Knowledge creation underlies the value of intangible assets. From an economic point of view, the value of a resource such as a gene database developed and owned by a for-profit company derives from its commercial value, that is, how the knowledge it contains can be used to introduce new and profitable products or services. For public companies, the firm’s market capitalization will reflect this value to the extent that it is transparent (e.g., if the designs for new products are patented or if technology agreements between one company and another are public knowledge).23
23 Firm market capitalization captures market estimates of firm value, incorporating assessments of the values of tangible assets, such as plant and equipment; intangible assets, such as the expected fruits of R&D; and expectations about future macroeconomic, industry, and firm conditions. Recent research documents that the issuance of patents has a statistically significant and economically meaningful impact on firm value, as measured by market capitalization (Kogan et al., 2017). See also the Innovation-alpha Stock Price Indexes developed by M-CAM that outperform market indexes (e.g., S&P 500) using a quantitative, rule-based methodology that exploits the control and deployment of intellectual property, including patents, by public firms. See https://www.conference-board.org/data/bcicountry.cfm?cid=18 for further information.
The value for individual assets cannot readily be discerned this way, however; rather, the value of a company’s portfolio of intangible assets is reflected in market capitalizations. This value encompasses not only the quantity and quality of the company’s databases, patents, and other innovative property, but also its capabilities to exploit those assets for profit.24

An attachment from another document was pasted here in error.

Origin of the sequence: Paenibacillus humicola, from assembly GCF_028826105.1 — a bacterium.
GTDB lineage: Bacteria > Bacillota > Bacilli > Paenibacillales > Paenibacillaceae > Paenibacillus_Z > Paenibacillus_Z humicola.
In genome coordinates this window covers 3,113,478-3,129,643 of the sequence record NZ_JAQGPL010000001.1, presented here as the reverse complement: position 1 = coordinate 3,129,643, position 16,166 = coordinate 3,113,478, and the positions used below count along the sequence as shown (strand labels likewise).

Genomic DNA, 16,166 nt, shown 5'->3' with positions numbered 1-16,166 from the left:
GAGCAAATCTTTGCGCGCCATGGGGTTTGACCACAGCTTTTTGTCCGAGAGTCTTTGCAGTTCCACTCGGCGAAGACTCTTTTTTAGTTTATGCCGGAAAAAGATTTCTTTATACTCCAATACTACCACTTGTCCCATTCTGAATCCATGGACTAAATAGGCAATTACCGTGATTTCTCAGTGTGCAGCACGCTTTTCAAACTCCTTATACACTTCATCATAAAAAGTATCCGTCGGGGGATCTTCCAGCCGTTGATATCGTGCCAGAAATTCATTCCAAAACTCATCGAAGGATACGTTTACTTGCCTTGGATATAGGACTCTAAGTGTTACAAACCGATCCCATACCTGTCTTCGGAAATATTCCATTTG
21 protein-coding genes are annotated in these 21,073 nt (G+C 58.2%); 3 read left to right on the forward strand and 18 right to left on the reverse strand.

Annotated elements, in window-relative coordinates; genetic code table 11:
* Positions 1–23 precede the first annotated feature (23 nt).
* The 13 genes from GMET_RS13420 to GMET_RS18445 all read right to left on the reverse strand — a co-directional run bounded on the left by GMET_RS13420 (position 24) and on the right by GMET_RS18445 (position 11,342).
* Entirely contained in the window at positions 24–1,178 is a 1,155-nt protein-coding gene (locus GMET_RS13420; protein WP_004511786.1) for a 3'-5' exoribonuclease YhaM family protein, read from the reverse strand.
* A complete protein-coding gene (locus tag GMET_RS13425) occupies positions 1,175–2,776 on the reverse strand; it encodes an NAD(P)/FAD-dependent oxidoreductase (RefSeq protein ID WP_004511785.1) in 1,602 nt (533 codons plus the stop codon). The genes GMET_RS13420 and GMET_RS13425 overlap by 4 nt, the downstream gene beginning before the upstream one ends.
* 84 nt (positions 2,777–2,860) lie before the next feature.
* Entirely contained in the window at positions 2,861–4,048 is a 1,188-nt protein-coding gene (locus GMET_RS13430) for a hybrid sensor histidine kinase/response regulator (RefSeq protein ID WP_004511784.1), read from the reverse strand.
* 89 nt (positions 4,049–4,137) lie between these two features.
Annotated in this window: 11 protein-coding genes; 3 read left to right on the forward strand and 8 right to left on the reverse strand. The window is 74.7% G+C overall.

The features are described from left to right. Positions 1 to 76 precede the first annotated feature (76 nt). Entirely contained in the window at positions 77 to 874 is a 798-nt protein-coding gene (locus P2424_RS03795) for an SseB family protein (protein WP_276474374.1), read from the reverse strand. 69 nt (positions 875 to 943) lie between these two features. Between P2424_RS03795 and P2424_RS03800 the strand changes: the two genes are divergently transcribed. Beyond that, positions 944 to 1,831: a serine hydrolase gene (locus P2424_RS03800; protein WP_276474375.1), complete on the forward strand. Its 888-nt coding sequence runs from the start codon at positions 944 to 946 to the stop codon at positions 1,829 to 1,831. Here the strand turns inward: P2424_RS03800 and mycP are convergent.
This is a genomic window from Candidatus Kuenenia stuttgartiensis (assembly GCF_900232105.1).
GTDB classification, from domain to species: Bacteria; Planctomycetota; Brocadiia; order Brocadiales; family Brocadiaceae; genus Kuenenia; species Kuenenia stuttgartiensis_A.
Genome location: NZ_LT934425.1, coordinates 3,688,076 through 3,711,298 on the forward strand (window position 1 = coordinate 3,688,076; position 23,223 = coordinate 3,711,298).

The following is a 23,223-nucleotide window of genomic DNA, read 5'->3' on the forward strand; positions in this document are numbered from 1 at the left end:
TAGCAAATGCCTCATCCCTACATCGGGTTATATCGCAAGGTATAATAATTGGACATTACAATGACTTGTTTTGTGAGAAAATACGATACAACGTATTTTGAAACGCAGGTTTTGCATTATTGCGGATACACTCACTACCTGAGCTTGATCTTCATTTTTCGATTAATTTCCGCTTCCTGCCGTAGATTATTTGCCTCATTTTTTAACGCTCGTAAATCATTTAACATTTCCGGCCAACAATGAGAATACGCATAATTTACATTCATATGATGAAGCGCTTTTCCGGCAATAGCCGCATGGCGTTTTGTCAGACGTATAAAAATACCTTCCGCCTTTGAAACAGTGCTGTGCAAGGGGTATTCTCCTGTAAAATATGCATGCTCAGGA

Investments in certain intangible assets are included in GDP, and values for their corresponding stocks are estimated and published regularly as part of the U.S. national accounts. In other words, official economic statistics are available for the following types of intangibles:
- software and databases;
- mineral rights; and
- entertainment, artistic, and literary originals.
The official asset estimates are not based on market valuations but on a valuation method known as “replacement cost.” The replacement cost method has long been used to value tangible assets, and these same methods are applied to intangible assets. Once intangible assets have been identified—a major step in its own right—replacement cost estimates for their values are developed from time-series data on investments using the perpetual inventory method (PIM). The following economic data and estimates are needed to implement the PIM:
- Time series for investments in each intangible asset
- Investments may be the value of purchases, or they may be the costs of developing the asset “in-house” (or both).